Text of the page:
Photos: Walk for Reconciliation fills the streets of Vancouver

    1 of 10 2 of 10

      A massive downpour didn't drench the enthusiasm of thousands of Vancouverites, who gathered in the downtown to celebrate the conclusion of Reconciliation Week.

      They came together for a Walk for Reconciliation, which was organized by the nonprofit organization Reconciliation Canada with the help of a huge grant from Vancity.

      The event attracted numerous high-profile First Nations leaders, including Assembly of First Nations National Chief Shawn A-in-chut Atleo, Grand Chief Edward John of the First Nations Summit, Grand Chief Stewart Phillip of the Union of B.C. Indian Chiefs, and former B.C. Treaty Commission chief commissioner Miles Richardson.

      Marching along with them over the viaducts, through Chinatown and to Concord Pacific Place was a massive number of nonaboriginal people showing their support for the survivors of residential schools.

      Some of these survivors told their stories this week to the Truth and Reconciliation Commission of Canada during its visit to Vancouver.

      You can see Straight reporter Yolande Cole's photos of the dignitaries here.

      Below are some snapshots I took along the walk as a member of the crowd.

      Comments

      4 Comments

      Mrs Thomas

      Sep 23, 2013 at 10:59am

      It was awesome to see all kinds of people and nations come together as one. It surprising how powerful it feels. There was no discrimination at all, we walked as one, sang as one, spoke as one, and we all walked away with a good strong feeling of being one...nutsa maude they call it. one mind, one body, ....one spirit....powerful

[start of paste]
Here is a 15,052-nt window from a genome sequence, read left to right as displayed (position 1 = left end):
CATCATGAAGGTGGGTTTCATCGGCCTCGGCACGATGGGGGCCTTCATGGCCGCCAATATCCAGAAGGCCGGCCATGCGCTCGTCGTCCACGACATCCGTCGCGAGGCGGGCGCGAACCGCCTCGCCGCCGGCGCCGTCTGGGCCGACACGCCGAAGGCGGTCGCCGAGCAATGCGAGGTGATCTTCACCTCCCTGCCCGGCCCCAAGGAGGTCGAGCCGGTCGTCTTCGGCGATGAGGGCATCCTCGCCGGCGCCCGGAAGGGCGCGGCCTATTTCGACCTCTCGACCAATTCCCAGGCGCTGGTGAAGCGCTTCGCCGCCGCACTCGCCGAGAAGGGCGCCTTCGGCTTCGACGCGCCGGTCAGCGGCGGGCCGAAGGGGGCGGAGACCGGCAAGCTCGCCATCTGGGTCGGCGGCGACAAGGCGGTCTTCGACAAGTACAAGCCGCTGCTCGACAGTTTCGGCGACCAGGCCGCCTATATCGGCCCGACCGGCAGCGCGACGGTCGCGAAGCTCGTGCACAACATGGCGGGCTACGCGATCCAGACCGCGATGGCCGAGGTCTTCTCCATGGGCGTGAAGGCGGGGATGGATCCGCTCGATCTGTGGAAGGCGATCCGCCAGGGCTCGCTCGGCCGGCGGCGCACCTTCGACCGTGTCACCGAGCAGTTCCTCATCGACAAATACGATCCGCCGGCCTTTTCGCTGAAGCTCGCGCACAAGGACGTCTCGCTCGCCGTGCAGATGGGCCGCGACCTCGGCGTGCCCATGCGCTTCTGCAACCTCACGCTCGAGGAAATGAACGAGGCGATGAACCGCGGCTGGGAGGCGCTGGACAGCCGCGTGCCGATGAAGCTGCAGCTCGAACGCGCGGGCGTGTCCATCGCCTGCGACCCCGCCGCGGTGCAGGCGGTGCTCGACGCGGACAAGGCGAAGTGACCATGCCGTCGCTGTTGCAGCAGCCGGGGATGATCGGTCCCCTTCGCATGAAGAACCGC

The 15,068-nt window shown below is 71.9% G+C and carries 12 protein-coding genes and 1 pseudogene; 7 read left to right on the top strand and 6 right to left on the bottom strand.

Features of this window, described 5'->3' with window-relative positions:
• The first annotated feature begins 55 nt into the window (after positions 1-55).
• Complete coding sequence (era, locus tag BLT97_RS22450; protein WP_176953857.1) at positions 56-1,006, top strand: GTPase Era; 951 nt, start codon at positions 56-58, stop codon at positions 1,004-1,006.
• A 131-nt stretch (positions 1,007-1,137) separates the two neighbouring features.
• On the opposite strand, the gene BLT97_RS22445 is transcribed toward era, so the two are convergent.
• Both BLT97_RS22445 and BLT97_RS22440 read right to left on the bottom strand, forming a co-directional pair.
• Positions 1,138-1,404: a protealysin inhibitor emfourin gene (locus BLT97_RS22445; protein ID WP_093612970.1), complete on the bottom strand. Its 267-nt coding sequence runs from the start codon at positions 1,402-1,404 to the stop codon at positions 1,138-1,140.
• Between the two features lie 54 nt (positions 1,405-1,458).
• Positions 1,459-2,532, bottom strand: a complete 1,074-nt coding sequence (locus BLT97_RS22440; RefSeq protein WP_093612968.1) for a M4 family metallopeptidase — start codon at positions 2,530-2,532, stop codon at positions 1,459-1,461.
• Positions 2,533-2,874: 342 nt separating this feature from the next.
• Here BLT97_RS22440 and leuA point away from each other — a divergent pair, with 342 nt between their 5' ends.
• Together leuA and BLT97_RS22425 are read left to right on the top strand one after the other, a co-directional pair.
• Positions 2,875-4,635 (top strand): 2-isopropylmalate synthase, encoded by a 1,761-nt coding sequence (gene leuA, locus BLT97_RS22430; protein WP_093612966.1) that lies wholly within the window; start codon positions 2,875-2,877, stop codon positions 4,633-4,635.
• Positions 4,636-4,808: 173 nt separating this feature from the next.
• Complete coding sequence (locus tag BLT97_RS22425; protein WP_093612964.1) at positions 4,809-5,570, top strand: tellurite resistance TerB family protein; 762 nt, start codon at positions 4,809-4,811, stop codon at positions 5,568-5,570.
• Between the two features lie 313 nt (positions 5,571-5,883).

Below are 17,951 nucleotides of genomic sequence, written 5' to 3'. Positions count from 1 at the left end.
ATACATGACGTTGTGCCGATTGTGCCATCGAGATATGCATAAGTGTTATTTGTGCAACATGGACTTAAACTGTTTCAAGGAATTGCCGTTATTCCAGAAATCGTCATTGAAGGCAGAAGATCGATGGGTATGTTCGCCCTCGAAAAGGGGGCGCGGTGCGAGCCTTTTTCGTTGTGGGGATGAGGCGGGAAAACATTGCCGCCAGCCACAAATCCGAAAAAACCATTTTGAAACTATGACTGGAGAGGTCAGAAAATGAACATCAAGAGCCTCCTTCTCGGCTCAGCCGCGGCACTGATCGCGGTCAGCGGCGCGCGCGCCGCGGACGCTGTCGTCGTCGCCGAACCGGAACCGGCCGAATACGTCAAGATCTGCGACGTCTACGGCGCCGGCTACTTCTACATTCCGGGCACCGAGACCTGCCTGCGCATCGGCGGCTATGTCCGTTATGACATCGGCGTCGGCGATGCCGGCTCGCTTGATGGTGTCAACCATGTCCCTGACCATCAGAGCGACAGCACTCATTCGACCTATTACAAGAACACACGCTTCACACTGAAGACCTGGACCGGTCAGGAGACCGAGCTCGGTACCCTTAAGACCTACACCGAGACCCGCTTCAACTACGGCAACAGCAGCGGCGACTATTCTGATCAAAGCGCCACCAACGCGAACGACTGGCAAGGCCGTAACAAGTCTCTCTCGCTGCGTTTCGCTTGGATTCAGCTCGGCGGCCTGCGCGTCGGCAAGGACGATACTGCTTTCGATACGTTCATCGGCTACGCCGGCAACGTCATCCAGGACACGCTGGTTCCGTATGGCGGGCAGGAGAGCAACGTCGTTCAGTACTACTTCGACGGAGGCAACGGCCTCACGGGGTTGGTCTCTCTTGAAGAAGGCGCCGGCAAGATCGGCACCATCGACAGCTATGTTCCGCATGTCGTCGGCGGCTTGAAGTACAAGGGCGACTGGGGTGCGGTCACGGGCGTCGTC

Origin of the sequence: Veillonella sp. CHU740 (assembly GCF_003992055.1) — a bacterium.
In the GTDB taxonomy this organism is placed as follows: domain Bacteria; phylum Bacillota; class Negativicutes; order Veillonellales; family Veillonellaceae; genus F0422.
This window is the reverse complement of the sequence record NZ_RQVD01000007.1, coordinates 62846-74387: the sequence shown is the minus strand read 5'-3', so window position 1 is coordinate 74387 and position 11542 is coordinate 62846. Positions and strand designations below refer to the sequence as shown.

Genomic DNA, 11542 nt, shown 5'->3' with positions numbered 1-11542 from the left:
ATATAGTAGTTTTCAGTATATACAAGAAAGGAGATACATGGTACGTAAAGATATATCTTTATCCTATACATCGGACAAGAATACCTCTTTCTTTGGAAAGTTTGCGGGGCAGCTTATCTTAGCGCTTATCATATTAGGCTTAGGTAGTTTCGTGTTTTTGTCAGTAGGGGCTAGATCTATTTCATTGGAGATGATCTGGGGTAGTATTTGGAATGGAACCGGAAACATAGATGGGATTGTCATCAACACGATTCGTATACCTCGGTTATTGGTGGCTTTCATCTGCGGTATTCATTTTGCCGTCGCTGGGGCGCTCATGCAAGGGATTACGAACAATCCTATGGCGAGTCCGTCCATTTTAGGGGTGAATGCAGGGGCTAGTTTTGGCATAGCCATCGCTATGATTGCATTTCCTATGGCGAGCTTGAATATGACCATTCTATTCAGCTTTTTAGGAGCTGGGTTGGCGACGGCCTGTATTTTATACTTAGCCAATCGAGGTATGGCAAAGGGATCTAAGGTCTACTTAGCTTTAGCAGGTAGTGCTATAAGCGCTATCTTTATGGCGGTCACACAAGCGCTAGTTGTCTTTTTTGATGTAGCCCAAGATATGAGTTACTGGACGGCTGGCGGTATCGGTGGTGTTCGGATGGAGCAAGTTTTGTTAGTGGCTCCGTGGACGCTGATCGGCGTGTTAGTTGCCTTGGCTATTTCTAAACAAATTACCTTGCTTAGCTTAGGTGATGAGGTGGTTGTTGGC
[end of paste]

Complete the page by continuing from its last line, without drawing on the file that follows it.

0 0Rating: 0

      Dianne

      Sep 23, 2013 at 1:55pm

      At long last... and now for real everyday actions to address injustice of many years... what will the provincial and federal governments do, communities and the media ...and how will we all react if and when nothing much changes for First Nations people in BC, and in Canada. And when poverty continues, First Nations housing needs are unmet and education funding isnt provided.

      I will try my best to be optimistic BUT I fear it just might be same old same old and we will not have learned one thing about real change to address racism and inequities.

      0 0Rating: 0

      Mr. Cardinal

      Sep 23, 2013 at 2:15pm

      As the shift and awareness in consciousness awakens, more people are realizing truths and seeing through the often masked, diluted or distorted stereotypical views regarding Aboriginal people across this great country. We all have a chance here at creating and sustaining positive respectful dialogue amonst each other. We all can carry this truth forward, learn from one another, embrace our differences and face challenges together. In the future, I believe the the embodiment of Canada and all its people have the potential and can truly stand for the values of what it means to be a human being...70000+ people can't be wrong. My heart goes out to all those who walked together as one. You all made me a believer in what we can do when we stand strong together!

      0 0Rating: 0

      diana schroeder

      Sep 27, 2013 at 2:40pm

      Its easy to take a walk. Its not so easy to find the funds for court actions or to take over a resource camp. Inform yourselves, donate time and money to protect the environment for future generations. The work has just begun.